Undesirable consequences. When a dog “knows” a behavior, that is, when the trainer has a reasonable expectation that the dog has been sufficiently trained to recognize the cue and reliably respond appropriately, yet fails to do so, a trainer might employ consequences for this non-compliance. Trainers may also use consequences to reduce undesirable behaviors when an incompatible behavior is not appropriate or has not sufficiently addressed the behavior. The purpose of these consequences is to reduce or eliminate the likelihood of the behavior recurring and is evaluated in retrospect—by its affect on the behavior.

Now that you know what type of training you are looking to teach your pet you need to decide what type of trainer to use.  Here are a few steps and suggestions to choosing the right trainer:

1.     Decide Between In-Home and Group Lessons

Once you have an idea of the type of training techniques you want to use, you can begin to narrow down your search by deciding whether private lessons or group lessons will work best for you. Private lessons are usually conducted in your home, and you have the benefit of having your trainer’s undivided attention. It also allows your trainer to create a training program custom made for your dog’s needs.

Group lessons usually take place in at a training facility. The benefit of taking group lessons is that your dog gets the opportunity to socialize with a variety of people and other dogs. Group lessons are also often less costly than private lessons.

2.     Get References

Now that you have an idea of what type of training you are looking for, the search can really begin. Start by asking friends and family for referrals. You can also check with your veterinarian or local humane society to help you find a dog trainer.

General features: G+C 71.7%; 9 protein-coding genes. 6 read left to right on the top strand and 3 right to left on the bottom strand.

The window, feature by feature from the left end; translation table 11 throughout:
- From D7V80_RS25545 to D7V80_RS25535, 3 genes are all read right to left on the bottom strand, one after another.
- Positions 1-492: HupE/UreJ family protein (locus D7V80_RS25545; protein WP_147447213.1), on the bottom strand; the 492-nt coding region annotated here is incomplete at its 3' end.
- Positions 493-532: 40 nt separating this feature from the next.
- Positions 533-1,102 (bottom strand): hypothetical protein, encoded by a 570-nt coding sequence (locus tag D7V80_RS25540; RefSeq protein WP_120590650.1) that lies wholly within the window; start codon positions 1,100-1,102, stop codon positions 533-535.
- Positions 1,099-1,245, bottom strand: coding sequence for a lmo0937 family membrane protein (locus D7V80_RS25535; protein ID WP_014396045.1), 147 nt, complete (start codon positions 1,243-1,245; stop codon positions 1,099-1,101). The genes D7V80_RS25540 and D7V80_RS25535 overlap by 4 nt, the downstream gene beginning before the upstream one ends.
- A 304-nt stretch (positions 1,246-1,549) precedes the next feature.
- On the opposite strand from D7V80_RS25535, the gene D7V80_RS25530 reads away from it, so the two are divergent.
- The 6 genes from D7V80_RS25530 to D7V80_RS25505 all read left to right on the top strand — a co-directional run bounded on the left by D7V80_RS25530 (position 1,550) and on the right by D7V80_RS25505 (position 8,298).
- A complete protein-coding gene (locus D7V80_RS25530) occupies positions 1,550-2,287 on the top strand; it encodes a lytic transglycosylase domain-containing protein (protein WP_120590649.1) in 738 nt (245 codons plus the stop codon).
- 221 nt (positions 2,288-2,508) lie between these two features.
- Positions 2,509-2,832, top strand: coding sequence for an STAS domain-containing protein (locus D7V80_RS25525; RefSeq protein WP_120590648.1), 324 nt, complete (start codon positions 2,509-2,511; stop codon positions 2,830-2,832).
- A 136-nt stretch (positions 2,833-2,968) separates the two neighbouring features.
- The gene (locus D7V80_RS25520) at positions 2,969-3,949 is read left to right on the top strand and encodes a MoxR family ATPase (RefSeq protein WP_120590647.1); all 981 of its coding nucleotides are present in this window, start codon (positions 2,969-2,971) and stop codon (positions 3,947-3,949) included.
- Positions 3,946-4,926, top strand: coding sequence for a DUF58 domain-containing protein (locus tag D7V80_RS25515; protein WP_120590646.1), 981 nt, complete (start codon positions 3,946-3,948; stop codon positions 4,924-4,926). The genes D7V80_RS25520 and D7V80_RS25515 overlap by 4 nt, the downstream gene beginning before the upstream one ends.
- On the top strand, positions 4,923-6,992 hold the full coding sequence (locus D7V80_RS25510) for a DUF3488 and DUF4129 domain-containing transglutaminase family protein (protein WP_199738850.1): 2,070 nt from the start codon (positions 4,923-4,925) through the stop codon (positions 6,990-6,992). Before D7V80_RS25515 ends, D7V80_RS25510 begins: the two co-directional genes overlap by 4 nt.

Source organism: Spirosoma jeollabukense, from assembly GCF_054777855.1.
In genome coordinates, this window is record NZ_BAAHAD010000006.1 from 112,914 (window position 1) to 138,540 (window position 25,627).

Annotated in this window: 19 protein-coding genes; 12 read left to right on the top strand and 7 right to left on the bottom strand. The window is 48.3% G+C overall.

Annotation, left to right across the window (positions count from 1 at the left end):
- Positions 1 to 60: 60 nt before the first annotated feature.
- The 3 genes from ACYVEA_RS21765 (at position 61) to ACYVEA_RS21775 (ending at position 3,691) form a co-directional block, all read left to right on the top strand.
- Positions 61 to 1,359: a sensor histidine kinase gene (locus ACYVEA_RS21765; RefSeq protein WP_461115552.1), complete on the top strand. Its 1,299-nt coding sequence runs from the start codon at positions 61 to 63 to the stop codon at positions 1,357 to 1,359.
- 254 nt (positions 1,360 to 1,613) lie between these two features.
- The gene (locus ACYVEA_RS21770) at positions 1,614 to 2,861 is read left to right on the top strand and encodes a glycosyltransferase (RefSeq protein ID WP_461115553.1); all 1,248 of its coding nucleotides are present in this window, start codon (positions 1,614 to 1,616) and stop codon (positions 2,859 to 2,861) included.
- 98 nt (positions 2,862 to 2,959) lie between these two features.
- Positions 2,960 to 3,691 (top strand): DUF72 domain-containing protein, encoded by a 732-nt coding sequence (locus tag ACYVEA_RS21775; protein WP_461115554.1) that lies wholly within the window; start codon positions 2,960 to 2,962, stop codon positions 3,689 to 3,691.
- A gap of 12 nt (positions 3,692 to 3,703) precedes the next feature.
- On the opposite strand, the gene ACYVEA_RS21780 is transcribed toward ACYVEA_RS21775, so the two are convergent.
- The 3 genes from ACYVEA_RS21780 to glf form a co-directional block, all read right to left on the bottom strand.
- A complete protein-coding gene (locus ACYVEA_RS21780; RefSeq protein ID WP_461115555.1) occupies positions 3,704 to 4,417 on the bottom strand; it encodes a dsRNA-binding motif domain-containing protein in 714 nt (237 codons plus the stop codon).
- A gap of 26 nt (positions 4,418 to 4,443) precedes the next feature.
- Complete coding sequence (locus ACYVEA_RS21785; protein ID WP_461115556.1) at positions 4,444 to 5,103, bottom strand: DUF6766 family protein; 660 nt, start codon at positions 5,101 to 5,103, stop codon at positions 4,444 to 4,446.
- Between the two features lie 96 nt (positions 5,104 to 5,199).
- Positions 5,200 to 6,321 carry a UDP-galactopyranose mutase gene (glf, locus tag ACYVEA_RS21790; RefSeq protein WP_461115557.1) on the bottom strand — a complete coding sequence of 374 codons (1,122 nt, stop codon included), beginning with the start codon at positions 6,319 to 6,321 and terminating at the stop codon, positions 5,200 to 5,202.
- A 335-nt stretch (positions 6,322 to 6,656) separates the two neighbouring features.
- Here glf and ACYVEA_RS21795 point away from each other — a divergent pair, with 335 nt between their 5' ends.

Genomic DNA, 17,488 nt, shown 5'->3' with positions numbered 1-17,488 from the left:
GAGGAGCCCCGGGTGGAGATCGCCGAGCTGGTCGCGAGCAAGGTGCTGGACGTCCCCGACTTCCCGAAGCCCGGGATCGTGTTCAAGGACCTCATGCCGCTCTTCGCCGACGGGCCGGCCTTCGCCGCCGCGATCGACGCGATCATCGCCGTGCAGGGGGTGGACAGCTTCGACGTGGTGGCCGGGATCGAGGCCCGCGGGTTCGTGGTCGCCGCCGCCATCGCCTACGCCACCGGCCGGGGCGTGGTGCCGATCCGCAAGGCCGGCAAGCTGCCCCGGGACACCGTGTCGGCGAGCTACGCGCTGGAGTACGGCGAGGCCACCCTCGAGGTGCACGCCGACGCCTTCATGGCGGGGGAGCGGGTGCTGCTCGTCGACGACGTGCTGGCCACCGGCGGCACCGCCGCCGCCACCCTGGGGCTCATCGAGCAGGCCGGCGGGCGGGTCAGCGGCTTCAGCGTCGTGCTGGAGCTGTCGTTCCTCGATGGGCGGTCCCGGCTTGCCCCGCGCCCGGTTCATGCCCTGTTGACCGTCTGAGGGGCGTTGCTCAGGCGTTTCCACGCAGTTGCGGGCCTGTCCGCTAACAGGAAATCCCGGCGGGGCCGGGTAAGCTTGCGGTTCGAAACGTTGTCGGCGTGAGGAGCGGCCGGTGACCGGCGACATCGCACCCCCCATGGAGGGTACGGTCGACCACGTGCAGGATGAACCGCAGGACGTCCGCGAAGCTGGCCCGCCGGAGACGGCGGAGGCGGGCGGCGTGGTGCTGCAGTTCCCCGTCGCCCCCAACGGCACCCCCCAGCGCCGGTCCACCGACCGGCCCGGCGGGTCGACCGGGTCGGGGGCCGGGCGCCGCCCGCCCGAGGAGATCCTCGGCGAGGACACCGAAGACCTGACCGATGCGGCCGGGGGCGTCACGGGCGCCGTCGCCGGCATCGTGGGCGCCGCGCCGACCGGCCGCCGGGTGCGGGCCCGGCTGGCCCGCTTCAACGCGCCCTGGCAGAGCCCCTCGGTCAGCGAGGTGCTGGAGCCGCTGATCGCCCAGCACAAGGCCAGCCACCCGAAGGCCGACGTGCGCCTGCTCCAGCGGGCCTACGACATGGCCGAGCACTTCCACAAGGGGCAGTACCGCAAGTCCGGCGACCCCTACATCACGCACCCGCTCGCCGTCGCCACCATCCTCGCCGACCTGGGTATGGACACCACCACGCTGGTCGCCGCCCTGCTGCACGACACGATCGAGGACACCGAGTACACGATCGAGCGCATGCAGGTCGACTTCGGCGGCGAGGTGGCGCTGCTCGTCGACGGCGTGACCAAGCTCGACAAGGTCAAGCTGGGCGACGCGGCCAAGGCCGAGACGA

Once you have a few names, begin contacting the trainers. Find out how long they have been training, how they got their training, and ask for references. A reputable trainer should have no problem putting you in touch with past clients. Be sure to call these references to find out about their experiences with the trainer.

3.     Check the Initials after the Name

Often trainers have a bunch of initials after their names. It can be confusing to figure out what those initials mean, and how they relate to the trainer’s ability to do his or her job. First, it’s important to note that anyone can call themselves an animal behaviorist or an animal trainer. There’s no certification requirement. Different organizations, however, do have specific requirements for certification. This is where the initials come in.

If you see CAAB after a trainer’s name, this means he or she is a Certified Applied Animal Behaviorist. This title is granted by the Animal Behavior Society, and only trainers who have done graduate work in the field of animal behavior are able to use it.

You may also see CPDT following the name of a number of trainers. CPDT stands for Certified Pet Dog Trainer. The title is granted to trainers by the Certification Council of Pet Dog Trainers. In order to receive the title of CPDT, trainers must pass an exam which tests their knowledge of dog training.

You can find a complete list of trainer certifications on the Association of Pet Dog Trainers website.

4.     Observe a Lesson or Class

If you are still unsure about which trainer is best for you, ask if you can observe a lesson or group class. It should throw up a red flag if a trainer does not allow you to observe a class. By watching a class, you should get an idea of how effective the trainer is at conveying ideas, and how much individual attention you will be receiving.

In the end, you have to go with your gut. Usually after talking to a few dog trainers about their training methods, you will find one or two who appeal to you more than the others. Go with your instincts and choose the trainer who makes you feel the most comfortable. And if you choose to train at home, educate yourself and have fun! This year we can include our furry friends in on the New Year’s resolutions.